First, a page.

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X-Men #24

Comicscore Index
Generally favorable ratings

Based on 8 critic ratings.


Hired for the dirtiest of jobs, a deadly mercenary comes crashing into the X-Men right at their most vulnerable moment! But not just any mercenary – finally, the breakout fan-favorite from X OF SWORDS, Pogg Ur-Pogg, returns!

Publication Date
Kindle Edition
Print Length
25 pages
Amazon ASIN

8 Critic Ratings & Reviews from:
  • 85

    The Super Powered Fancast

    The Story: I like the ominous tone Duggan is bringing to this story before the Hellfire Gala. As much as I am looking forward to seeing what happens next for the mutants, the threats against them continue to be compelling and entertaining. I love the interpersonal conflict within the story and Rogue’s dilemma as well. There is some great drama being created and it makes me excited to see what happens next.

    The Art: Cassara delivers some beautifully detailed and visually engaging art throughout the issue. I love the representation of other worlds and how they feel unique and intriguing.

  • 80


    X-Men #24 is the end of this chapter for this squad, and it seems that the board is just about set for the most infamous Hellfire Gala in Krakoa’s history. It’s fun and filled to the brim with different story threads which unite to build anticipation for the upcoming X-Men roster. Time for the Pogg Ur-Pogg heads to unite – hopefully the X-Men survive the coming blight.

  • 75

    Comic Book Revolution

    X-Men #24 does a great job at setting the stage for what we can expect for the upcoming Hellfire Gala. While the X-Men takes a backseat to all these Hellfire Gala-related storylines we do get to see the chemistry the team have built in the brief time they have had together. The superhero action balances out all of dramatic story beats we get throughout X-Men #24. The bigger picture developments help elevate the interest in the events that will be going down in the Hellfire Gala and Fall of X events.

  • 74

    The Comicbook Dispatch

    X-Men #24 just proves that even the writers are getting a bit tired. This Krakoan Era had well intentions AND was milked for everything it’s worth. However, every storyline and story beat continues to be one setup after another. It feels like a really long run-on sentence. I want to get to the fireworks factory! Now, we have more conflict before the Gala, something sinister with Cable, more behind the scenes with Orchis, and “marital problems” with Cyclops and Jean. There are simply too many dangling plot threads to keep track of. Don’t get me wrong, Duggan is doing his best. But the different thin plot threads and multiple vague and ambiguous story beats are starting to make even the main title less enjoyable. We need something new for the X-Men and we need it now.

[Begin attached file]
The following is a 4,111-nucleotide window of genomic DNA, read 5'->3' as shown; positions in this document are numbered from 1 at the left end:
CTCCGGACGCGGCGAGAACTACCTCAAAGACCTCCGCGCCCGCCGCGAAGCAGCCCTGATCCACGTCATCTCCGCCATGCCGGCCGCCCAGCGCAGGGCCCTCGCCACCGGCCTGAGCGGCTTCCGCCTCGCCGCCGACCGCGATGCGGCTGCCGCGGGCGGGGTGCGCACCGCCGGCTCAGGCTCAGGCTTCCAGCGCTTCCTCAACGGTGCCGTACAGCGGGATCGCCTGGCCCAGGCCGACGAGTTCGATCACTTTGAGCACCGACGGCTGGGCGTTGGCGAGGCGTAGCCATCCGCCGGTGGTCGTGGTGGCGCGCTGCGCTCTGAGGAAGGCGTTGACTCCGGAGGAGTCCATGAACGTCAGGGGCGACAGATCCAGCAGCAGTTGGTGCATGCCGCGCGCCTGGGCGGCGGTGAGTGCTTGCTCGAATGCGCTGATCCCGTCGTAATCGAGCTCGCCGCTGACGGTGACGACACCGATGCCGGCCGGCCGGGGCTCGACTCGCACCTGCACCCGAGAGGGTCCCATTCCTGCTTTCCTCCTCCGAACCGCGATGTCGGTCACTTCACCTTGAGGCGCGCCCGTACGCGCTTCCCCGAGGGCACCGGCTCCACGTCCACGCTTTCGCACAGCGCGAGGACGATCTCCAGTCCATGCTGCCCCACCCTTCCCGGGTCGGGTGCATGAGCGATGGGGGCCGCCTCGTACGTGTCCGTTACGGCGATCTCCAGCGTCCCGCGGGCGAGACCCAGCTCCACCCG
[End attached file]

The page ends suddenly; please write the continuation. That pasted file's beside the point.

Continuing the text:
• 70


    I’m a little bummed to see this “season” of this series come to an end. It sort of feels like wasted potential, and I hope the next phase of the story learns some lessons from its missteps.

  • 60

    Comic Watch

    With this end to the flagship’s X-Men title coming to a close Duggan and Cassara’s last issue before the Hellfire Gala and the new official team closes with more of a whimper than a growl. This last year feels wasted, as the book was thrust from one crossover to another, which has been an awful disservice to the creators, fans, and the cast. Hopefully year 3 is better than this last.

  • 60

    X-Men remains in its holding pattern as it awaits the Hellfire Gala, the naming of a new X-Men team, and the beginning of the Fall of X, that last one most clearly foreshadowed by a conversation between Rogue and Destiny that feels like Gerry Duggan trying to write a Kieron Gillen script and not quite nailing the tone of it. The current roster’s activities in this issue suggest they are in a similar state, taking a trip to Gameworld for some R&R that doesn’t go as planned. Despite not pushing any particular plot forward much, the issue still feels scattered, planting many seeds, including one for a storyline to be explored in a Marvel Unlimited Infinity Comic, making that portion feel more like a house ad than anything else. The developments regarding Scott and Jean’s fracturing relationship are the most significant, though the characterizations feel muddy. How did Cyclops and Marvel Girl triumphantly founding the new X-Men in defiance of the Quiet Council’s wishes to be the superheroes the entire world needed turn to Cyclops reverting to a base paranoia that seems to roll back years of character development? Coupled with Cyke’s eagerness to wipe the Brood species from the galaxy a few issues ago and this version of Scott feels like a completely different person from the one who founded the team. At least the story looks great, with Joshua Cassara and Frank Martin synergizing into something that brings out the best in the linework, and there are enough stellar action beats to be worth reading for fans of the series, but some of the scenes are confounding.